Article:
Where do you find the unsweetened flakes and shreds? I thought I read on here (somewhere, but maybe on another site) that you can find it at trader joes. I didn’t have luck, actually they didn’t have any idea what I was talking about. I enjoy you site…so much good information.

Sarah, what exactly is the difference between unrefined and refined coconut oil? I see so many opinions on this — how one is better than the other, how you should avoid one or the other.. What are your thoughts?

Unrefined has more vitamins and antioxidants, but more of a coconut flavor. Even natural refining (which I’m hazy on the details of exactly how it’s done) strips out most of the flavor but also lots of the micronutrients.

Can you make your own coconut butter? I’ve purchased it at Whole Foods before, but it’s very expensive and I’d like to make my own. Also, Whole Foods is also a LONG way from my house. Thanks!

I’m just learning the paleo diet. I have a really bad gut. IBS since 9th grade 45 y/o now. Has only gotten worse. All the tests in the world have not been able to answer questions about my gut and digestion pangs and issues. I’m gluten free and have been encouraged to go paleo. I have just gotten the book paleo for Dummies. What advise would suggest as I ease into this diet in which I am already seeing good results? I am a retired Nurse Educator, I have done so much research that I am exhausted in trying to find answers since my docs have written me off to Mayo. I am determined to heal naturally. Any help would be appreciated! Deborah

We made coconut butter once on accident. We were playing a game where you threw the coconut through the hoops. After about 30 kids got finished, the next one threw it and it broke open and the liquid was in butter consistency….. is that the same thing? We were scared to eat it! We just tossed it.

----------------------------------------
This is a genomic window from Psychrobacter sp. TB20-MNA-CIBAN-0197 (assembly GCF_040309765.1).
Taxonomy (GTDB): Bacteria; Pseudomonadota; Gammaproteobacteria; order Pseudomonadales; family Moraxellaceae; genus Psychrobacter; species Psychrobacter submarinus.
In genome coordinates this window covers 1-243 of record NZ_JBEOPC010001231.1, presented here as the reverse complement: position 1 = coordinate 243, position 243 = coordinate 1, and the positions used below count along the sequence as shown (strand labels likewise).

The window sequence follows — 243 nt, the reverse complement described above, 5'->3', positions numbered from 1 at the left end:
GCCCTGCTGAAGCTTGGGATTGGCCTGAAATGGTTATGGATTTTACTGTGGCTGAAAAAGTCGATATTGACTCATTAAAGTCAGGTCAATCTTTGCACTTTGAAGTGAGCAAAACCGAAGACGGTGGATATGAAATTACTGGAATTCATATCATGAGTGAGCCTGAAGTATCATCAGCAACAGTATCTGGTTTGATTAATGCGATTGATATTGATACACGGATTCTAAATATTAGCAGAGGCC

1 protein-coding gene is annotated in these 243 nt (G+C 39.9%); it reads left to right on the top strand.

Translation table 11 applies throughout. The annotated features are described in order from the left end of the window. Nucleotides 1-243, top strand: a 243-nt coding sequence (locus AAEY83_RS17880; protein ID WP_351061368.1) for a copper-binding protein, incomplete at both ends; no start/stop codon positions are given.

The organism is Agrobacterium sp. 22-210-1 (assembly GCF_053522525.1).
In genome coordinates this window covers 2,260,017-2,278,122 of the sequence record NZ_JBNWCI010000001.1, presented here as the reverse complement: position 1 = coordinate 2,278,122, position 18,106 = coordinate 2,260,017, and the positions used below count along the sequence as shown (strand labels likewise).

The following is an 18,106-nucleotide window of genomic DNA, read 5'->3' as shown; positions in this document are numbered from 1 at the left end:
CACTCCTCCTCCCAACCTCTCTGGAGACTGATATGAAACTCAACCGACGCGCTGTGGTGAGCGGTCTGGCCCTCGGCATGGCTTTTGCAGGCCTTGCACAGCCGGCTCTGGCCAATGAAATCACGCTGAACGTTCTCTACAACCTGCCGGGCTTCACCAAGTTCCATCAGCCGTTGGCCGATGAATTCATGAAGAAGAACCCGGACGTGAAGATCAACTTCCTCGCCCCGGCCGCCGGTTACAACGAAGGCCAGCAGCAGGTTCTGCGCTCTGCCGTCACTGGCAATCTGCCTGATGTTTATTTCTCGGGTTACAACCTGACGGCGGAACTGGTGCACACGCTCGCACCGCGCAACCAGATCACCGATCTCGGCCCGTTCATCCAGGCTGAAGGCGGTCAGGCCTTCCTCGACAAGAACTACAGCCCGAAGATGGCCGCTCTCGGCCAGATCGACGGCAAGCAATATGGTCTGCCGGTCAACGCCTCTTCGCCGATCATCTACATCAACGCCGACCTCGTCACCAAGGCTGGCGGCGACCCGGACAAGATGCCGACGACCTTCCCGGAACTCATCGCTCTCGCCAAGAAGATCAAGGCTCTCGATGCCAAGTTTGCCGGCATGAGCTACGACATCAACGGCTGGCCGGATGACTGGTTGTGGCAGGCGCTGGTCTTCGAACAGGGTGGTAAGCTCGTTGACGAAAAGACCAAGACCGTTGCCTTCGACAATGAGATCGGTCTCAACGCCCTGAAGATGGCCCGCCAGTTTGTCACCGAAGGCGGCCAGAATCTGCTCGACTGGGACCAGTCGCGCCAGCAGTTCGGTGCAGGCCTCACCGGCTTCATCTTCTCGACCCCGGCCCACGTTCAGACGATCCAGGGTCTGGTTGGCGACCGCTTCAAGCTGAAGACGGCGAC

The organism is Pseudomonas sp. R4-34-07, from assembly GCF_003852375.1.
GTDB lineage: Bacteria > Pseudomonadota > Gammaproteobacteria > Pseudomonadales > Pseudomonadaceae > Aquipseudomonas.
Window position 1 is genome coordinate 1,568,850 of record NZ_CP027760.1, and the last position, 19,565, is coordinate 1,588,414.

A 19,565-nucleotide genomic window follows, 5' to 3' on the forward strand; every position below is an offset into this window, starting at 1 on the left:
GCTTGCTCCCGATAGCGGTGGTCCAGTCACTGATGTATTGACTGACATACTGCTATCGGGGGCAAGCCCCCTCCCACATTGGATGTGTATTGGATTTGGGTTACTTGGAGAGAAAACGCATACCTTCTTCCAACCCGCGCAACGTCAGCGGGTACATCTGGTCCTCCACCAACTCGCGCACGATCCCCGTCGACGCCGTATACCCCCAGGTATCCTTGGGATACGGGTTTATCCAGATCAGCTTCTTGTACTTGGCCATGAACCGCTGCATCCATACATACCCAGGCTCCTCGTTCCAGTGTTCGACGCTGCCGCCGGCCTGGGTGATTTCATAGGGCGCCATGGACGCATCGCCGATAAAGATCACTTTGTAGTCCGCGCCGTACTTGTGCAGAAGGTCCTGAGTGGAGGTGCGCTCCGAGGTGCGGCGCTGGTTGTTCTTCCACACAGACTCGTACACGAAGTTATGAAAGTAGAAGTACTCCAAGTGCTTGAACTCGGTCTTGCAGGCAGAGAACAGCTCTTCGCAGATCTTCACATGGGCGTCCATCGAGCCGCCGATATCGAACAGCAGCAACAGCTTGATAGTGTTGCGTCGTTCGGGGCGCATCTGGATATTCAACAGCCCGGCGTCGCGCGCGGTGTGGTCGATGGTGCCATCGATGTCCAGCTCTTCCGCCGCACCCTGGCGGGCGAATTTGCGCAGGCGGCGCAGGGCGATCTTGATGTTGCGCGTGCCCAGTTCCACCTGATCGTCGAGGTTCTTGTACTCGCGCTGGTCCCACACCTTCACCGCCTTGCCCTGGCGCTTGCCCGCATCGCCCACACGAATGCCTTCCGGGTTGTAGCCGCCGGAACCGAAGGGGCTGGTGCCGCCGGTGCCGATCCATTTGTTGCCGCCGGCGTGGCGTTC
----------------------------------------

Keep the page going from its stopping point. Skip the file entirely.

I’m not sure how that would happen in an unopened coconut. Coconut butter is made by processing the meat until it is thick and creamy, and does not use the liquid from the coconut at all. – Christina, Sarah’s assistant

How about the green coconut, found in tropical countries? Are they okay either? Because I love coconut water!
Thanks

Is it possible to consume TOO much coconut oil? It’s my go-to oil for everything in cooking, and I’ve read some people have weird side effects when they use too much. I don’t keep track, but I’d say I’ve used up to a cup or more a day in cooking. It’s not all consumed, but just wondering.

Some people are sensitive to it, and it’s never a bad idea to switch up the foods you use every now and then. But if it doesn’t seem to bother you, that’s fine. – Christina, Sarah’s assistant

Sara, what are your thoughts on coconut sugar? I am currently on the AIP but have used it in the past interchangeably with honey and maple syrup, particularly in recipes that call for dry rather than liquid sweetener.

It also has some antimicrobial properties that are pretty awesome…look in to lauric acid and monolaurin, MCT’s typically comprise capric and caprylic acids, and not lauric acid which makes up 50% of coconut oil.

I am working to switch my lifestyle over to a more paleo way but have noticed that I seem to get heart palpitations everytime I have Coconut Oil. I do well with coconut milk, in fact I drink a cup every morning but as soon as I add any coconut oil to it or have coconut oil in cooking the palpitations start. Has anybody noticed this happening to them? Does anybody have any helpful ideas (besides staying away)?

Thank you Christina! That is very interesting- all of the research I have done before people have said that coconut is something that very few people have an allergy/sensitivity to. Maybe they mean a true “allergy” rather than a sensitivity?